I thought I was pretty good. I can’t say I knew my full potential. When I went to meet DJ Clue I thought I was just going in to say what’s up. I wasn’t enthused but when I got there Clue says, “We gonna go on commercial break and when we get back my boy is going to rap for you”. I thought I was just going to shake his hand. Back to the idea of opportunities. I looked at it as I have to do the most with this and give it my all and whatever happens from there just leave it to God.

On what Biggie meant to him:

He’s our hero. We seen Biggie come up. It’s the story of where you see a guy come from the mud and become a star and it’s like you right there along with him. B.I.G. always represented Brooklyn and shared everything he ever achieved with Brooklyn. He was our hometown hero. Losing him so soon we didn’t see what he would have blossomed into, and that’s one of the most disappointing parts about losing him.

On what he hopes he’s best remembered for: 

I hope [I’m remembered] as somebody who made the most of an opportunity. I was a kid who was observant and looked around to see what was in the world and my world was a 4 block radius in a housing project, but I knew there was more. I said I wanted to do more than this and when opportunities came to do that I took them. One opportunity can lead to the next one.

In the spirit of the evening three Brooklyn 12th graders who were identified by their teachers and community leaders as future icons of tomorrow were awarded the Icon Scholarship.

At the end of the talk Sharon Carpenter and fellow Icon Talks founder, John Hartsfield presented Jackson with the Icon Award.

The night culminated with Brooklyn Borough President Eric Adams presenting Fabolous with the Key to Brooklyn and Proclamation for his contributions to the community.

The previous night at the Icon Talks dinner longtime friend and collaborator Swizz Beatz had this to say about the 39-year-old father,

“Congratulations to my brother Fab for being the secret weapon. I call him the secret weapon. He’s the secret weapon for fashion, the secret weapon for music, the secret weapon for creativity, he’s the secret weapon behind a lot of artists doing what they do today.”

Swizz concluded,

“We gotta get this new album out. No more mixtapes.”

Congratulations to Fabolous on receiving the Icon Award, Key to Brooklyn, and Proclamation. We salute you for your continued commitment to supporting underprivileged youth.

We’ll be on the lookout for the new album. In the meantime, take a peek at the Icon Talks Dinner held at Manhattan Motorcars.

About Icon Talks:

Icon Talks is an intimate discussion with icons from various walks of life, from music moguls to professional athletes, CEO’s, actors, and activists. The conversations will explore their path to success and provide a platform to engage, entertain and inspire.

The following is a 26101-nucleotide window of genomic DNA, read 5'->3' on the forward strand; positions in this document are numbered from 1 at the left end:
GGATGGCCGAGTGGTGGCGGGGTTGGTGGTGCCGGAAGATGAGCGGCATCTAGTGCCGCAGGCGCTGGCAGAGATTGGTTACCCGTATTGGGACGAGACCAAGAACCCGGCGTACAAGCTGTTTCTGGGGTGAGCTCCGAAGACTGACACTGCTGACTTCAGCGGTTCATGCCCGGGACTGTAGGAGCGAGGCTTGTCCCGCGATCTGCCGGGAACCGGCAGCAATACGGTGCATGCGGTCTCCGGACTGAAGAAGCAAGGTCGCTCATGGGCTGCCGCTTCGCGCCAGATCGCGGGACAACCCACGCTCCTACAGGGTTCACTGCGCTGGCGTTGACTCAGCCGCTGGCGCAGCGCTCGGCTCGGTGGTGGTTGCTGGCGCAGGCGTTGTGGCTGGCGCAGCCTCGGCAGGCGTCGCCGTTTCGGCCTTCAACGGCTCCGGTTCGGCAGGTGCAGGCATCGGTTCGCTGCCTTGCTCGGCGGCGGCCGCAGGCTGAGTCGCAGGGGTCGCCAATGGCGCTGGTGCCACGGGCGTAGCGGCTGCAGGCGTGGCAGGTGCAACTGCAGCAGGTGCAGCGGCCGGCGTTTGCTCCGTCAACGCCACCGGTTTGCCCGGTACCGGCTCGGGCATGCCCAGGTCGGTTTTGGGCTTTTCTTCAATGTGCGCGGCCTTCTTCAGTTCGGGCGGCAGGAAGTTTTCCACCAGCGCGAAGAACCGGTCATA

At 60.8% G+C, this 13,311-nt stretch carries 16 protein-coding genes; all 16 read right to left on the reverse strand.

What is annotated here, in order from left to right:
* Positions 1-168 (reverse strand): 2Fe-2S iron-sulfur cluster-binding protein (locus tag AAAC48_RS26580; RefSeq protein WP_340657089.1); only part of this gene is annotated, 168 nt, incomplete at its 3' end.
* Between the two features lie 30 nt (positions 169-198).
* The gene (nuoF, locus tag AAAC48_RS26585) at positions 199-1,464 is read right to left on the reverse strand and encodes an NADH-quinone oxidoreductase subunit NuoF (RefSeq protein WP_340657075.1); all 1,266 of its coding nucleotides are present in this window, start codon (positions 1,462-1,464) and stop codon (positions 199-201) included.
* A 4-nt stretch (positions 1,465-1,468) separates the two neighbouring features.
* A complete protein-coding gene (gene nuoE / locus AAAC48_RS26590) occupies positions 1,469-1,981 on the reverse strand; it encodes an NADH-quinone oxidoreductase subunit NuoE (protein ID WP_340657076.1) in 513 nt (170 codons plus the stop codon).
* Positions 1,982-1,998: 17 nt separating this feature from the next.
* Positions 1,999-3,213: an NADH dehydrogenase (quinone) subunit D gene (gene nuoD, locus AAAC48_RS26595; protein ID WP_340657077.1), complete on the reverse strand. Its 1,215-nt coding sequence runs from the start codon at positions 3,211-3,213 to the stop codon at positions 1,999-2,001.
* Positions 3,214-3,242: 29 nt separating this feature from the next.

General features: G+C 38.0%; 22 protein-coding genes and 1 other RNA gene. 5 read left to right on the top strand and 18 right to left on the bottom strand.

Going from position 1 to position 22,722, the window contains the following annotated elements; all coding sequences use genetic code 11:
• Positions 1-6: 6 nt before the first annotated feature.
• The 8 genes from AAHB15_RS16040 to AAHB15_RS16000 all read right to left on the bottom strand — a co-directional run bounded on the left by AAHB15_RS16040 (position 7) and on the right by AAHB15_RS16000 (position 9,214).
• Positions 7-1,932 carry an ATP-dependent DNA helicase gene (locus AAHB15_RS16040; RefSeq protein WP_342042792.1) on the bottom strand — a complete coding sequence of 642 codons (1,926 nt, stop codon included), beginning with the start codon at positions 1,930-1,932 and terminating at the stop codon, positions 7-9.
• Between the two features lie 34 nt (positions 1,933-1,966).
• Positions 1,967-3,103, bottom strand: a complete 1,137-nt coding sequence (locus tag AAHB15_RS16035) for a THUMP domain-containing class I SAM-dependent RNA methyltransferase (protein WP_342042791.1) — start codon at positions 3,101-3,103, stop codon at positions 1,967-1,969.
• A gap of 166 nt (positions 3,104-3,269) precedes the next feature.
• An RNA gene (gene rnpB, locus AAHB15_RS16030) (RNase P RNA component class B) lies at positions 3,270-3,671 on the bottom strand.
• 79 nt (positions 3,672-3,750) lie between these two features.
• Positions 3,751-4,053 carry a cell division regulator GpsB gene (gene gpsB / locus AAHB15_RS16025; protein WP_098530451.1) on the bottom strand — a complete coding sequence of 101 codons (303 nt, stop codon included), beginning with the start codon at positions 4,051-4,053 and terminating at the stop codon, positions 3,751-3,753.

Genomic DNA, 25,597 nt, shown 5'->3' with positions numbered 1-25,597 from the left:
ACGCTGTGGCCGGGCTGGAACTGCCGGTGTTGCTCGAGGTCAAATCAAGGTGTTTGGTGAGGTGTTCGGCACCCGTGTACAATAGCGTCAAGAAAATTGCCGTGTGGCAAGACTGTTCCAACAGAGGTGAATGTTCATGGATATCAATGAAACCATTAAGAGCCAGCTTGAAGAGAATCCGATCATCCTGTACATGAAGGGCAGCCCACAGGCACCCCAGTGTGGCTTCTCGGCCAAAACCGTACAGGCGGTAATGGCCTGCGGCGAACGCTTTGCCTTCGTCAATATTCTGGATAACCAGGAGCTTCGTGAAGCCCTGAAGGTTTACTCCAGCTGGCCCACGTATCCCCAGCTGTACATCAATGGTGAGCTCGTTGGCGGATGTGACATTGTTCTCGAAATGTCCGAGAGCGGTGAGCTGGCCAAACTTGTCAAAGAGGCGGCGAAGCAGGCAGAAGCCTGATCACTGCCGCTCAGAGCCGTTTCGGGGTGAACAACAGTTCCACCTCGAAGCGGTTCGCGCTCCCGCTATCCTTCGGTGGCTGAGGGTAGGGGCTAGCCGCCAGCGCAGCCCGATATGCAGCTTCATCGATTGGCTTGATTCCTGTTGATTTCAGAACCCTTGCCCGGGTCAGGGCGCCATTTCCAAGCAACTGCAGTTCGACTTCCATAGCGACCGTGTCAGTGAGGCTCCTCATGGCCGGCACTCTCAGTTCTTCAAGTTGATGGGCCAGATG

Founded by John Burns and John Hartfield on the principle that an icon is someone who inspires not only through their innate talents, but someone who manifests their purpose and passion in how they live their life and touch the lives of others. With that mantra as our driving force, we identify and work with the icons who are not only celebrated in their own profession, but who are passionate about inspiring others through their triumph, determination, and good will.

Icon Talks directly funds and benefits nonprofit, Icon to Ican. Icon to Ican is a charitable organization offering a multitude of youth development programs for disadvantaged and/ or disabled children. Icon to Ican provides mentorship and developmental opportunities for kids from the distressed areas; offering inspiration that they CAN overcome barriers and also come become an ICON.

Music Videos

New Video: French Montana & A$AP Rocky – “Said N Done”

French Montana and A$AP Rocky keep the party going in the video for their collaboration “Said N Done.”

We find the Coke Boy and A$AP Mob MC living next door to one another taking full advantage of their bachelor pads with simultaneous bashes full gorgeous women.

Directed by Eif Rivera, the video playful captures the duo rocking silk shirts and having fun as they smoke, jump on beds, and enjoy all the female attention. They eventually switch rooms for a glimpse of how the other is living. A$AP Ferg also makes a quick cameo.


“Said N Done” dropped back in August and was originally a single off Montana’s now scraped MC4.

Watch Montana and Rocky enjoy being bachelors above.

Entertainment FLY NEWS

Fly News: Tyrese Secretly Ties the Knot On Valentine’s Day

Looks like Tyrese has finally found his “Sweet Lady.”

The actor, author, and R&B crooner revealed on Tuesday (Feb. 28) that he is now a married man.

The Fate of the Furious star released a video montage of the wedding reception to announce the news. The couple said “I Do” on Valentine’s Day and the clip was accompanied with the following caption,

“Mark 10:8 And the two will become #OneFlesh. Mr & Mrs Gibson. #MyBlackQueen#GrownManSeason.”

While the identity of his bride was unknown at the time of the announcement it didn’t remain a mystery for long.

TMZ wasted no time in procuring the 411 on Tyrese’s new Mrs. According to the celebrity news outlet her name is Samantha Lee. She’s a New Jersey native with a Master’s degree in social work from the University of Georgia and has put that degree to use fighting sex and human trafficking along with providing counseling for inmates.

A source close to the newlyweds revealed that the couple met back in 2015 through mutual friends. Tyrese confirmed via Instagram that TMZ did get their facts right, this time.


Gibson was previously married to Norma Mitchell. They split in 2009 and have a 9-year-old daughter Shayla.